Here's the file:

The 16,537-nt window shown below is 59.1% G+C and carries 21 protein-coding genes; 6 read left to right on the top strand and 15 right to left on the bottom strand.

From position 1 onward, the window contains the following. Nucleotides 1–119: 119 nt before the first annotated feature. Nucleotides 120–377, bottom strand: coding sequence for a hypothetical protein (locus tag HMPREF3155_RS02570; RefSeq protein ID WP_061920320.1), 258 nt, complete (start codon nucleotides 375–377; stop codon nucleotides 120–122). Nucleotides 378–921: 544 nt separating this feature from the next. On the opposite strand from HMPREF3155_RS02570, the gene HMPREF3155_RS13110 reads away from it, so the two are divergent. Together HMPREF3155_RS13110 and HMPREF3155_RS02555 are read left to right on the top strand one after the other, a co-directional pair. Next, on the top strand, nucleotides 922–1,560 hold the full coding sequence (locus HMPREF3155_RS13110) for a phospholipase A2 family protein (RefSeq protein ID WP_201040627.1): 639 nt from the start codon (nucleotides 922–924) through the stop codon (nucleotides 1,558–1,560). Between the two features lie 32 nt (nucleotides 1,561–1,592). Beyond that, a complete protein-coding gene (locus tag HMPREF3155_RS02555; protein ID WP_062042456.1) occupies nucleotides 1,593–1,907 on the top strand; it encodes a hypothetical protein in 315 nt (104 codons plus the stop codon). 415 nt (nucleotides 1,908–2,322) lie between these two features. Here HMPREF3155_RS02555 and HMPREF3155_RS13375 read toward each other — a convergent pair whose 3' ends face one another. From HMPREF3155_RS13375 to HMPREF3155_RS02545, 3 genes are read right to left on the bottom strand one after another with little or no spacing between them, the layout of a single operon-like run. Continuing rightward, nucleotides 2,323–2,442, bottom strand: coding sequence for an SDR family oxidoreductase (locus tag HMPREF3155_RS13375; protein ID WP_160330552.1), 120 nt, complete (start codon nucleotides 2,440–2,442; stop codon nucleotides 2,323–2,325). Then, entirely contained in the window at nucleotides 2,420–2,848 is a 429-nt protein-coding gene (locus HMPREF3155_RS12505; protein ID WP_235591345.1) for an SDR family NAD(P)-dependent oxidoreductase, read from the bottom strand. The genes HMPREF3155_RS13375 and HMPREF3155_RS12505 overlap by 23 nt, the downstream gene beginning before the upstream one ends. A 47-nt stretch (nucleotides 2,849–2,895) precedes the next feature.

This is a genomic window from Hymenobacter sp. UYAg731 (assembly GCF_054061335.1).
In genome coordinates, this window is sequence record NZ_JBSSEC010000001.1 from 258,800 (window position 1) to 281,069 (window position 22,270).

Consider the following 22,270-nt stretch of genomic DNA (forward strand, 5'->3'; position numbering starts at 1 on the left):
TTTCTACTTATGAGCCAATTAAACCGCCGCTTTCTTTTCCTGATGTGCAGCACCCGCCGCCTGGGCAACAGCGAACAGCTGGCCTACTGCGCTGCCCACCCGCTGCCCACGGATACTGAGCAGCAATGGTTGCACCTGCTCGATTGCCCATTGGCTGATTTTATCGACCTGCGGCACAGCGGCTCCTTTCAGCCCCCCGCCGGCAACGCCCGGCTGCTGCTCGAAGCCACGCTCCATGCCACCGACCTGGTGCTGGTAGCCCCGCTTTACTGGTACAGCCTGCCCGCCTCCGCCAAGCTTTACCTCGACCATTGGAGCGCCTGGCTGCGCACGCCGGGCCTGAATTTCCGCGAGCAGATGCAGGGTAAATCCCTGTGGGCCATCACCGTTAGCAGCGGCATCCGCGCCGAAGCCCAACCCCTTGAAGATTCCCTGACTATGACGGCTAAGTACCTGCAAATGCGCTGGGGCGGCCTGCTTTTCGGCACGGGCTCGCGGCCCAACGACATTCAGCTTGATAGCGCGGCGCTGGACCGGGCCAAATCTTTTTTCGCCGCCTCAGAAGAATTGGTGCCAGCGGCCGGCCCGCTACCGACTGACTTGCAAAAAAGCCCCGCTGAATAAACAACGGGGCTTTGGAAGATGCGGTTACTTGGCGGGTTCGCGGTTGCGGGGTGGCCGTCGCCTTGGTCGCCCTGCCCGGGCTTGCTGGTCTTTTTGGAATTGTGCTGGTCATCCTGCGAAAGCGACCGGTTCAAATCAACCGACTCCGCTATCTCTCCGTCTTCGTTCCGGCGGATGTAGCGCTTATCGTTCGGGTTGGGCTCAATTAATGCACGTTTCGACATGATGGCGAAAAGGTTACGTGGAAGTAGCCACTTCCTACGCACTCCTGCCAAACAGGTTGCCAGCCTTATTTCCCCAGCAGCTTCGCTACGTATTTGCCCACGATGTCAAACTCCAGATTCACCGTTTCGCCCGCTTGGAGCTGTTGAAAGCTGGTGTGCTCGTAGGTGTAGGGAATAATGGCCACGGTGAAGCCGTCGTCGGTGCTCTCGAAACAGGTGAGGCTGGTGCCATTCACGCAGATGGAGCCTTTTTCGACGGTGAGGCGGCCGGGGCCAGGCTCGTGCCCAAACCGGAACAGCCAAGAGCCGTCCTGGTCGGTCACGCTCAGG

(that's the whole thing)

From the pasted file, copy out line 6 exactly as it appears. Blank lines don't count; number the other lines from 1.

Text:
TTTCTACTTATGAGCCAATTAAACCGCCGCTTTCTTTTCCTGATGTGCAGCACCCGCCGCCTGGGCAACAGCGAACAGCTGGCCTACTGCGCTGCCCACCCGCTGCCCACGGATACTGAGCAGCAATGGTTGCACCTGCTCGATTGCCCATTGGCTGATTTTATCGACCTGCGGCACAGCGGCTCCTTTCAGCCCCCCGCCGGCAACGCCCGGCTGCTGCTCGAAGCCACGCTCCATGCCACCGACCTGGTGCTGGTAGCCCCGCTTTACTGGTACAGCCTGCCCGCCTCCGCCAAGCTTTACCTCGACCATTGGAGCGCCTGGCTGCGCACGCCGGGCCTGAATTTCCGCGAGCAGATGCAGGGTAAATCCCTGTGGGCCATCACCGTTAGCAGCGGCATCCGCGCCGAAGCCCAACCCCTTGAAGATTCCCTGACTATGACGGCTAAGTACCTGCAAATGCGCTGGGGCGGCCTGCTTTTCGGCACGGGCTCGCGGCCCAACGACATTCAGCTTGATAGCGCGGCGCTGGACCGGGCCAAATCTTTTTTCGCCGCCTCAGAAGAATTGGTGCCAGCGGCCGGCCCGCTACCGACTGACTTGCAAAAAAGCCCCGCTGAATAAACAACGGGGCTTTGGAAGATGCGGTTACTTGGCGGGTTCGCGGTTGCGGGGTGGCCGTCGCCTTGGTCGCCCTGCCCGGGCTTGCTGGTCTTTTTGGAATTGTGCTGGTCATCCTGCGAAAGCGACCGGTTCAAATCAACCGACTCCGCTATCTCTCCGTCTTCGTTCCGGCGGATGTAGCGCTTATCGTTCGGGTTGGGCTCAATTAATGCACGTTTCGACATGATGGCGAAAAGGTTACGTGGAAGTAGCCACTTCCTACGCACTCCTGCCAAACAGGTTGCCAGCCTTATTTCCCCAGCAGCTTCGCTACGTATTTGCCCACGATGTCAAACTCCAGATTCACCGTTTCGCCCGCTTGGAGCTGTTGAAAGCTGGTGTGCTCGTAGGTGTAGGGAATAATGGCCACGGTGAAGCCGTCGTCGGTGCTCTCGAAACAGGTGAGGCTGGTGCCATTCACGCAGATGGAGCCTTTTTCGACGGTGAGGCGGCCGGGGCCAGGCTCGTGCCCAAACCGGAACAGCCAAGAGCCGTCCTGGTCGGTCACGCTCAGG